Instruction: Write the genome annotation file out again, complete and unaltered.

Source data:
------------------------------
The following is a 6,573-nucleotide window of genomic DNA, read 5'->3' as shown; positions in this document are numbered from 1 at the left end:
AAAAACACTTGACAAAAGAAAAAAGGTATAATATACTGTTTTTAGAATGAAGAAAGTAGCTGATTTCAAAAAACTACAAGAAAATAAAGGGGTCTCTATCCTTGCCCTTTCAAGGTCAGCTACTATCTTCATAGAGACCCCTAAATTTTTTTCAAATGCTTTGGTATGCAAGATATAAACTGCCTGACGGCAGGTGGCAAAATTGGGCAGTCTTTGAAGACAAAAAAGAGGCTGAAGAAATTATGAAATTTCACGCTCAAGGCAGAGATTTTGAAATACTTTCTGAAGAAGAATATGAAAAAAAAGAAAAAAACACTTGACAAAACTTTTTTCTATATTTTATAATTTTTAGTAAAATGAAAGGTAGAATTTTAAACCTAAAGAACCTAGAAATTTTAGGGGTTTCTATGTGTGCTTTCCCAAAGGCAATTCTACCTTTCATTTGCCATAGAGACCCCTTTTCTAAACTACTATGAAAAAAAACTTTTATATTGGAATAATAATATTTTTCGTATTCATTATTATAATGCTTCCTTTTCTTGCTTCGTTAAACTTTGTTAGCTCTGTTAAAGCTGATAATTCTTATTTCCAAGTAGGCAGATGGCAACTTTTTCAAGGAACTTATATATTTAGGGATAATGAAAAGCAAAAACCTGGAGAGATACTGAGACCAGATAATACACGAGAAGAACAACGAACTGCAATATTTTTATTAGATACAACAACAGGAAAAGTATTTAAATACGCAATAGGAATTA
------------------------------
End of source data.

The following is a 6,573-nucleotide window of genomic DNA, read 5'->3' as shown; positions in this document are numbered from 1 at the left end:
AAAAACACTTGACAAAAGAAAAAAGGTATAATATACTGTTTTTAGAATGAAGAAAGTAGCTGATTTCAAAAAACTACAAGAAAATAAAGGGGTCTCTATCCTTGCCCTTTCAAGGTCAGCTACTATCTTCATAGAGACCCCTAAATTTTTTTCAAATGCTTTGGTATGCAAGATATAAACTGCCTGACGGCAGGTGGCAAAATTGGGCAGTCTTTGAAGACAAAAAAGAGGCTGAAGAAATTATGAAATTTCACGCTCAAGGCAGAGATTTTGAAATACTTTCTGAAGAAGAATATGAAAAAAAAGAAAAAAACACTTGACAAAACTTTTTTCTATATTTTATAATTTTTAGTAAAATGAAAGGTAGAATTTTAAACCTAAAGAACCTAGAAATTTTAGGGGTTTCTATGTGTGCTTTCCCAAAGGCAATTCTACCTTTCATTTGCCATAGAGACCCCTTTTCTAAACTACTATGAAAAAAAACTTTTATATTGGAATAATAATATTTTTCGTATTCATTATTATAATGCTTCCTTTTCTTGCTTCGTTAAACTTTGTTAGCTCTGTTAAAGCTGATAATTCTTATTTCCAAGTAGGCAGATGGCAACTTTTTCAAGGAACTTATATATTTAGGGATAATGAAAAGCAAAAACCTGGAGAGATACTGAGACCAGATAATACACGAGAAGAACAACGAACTGCAATATTTTTATTAGATACAACAACAGGAAAAGTATTTAAATACGCAATAGGAATTA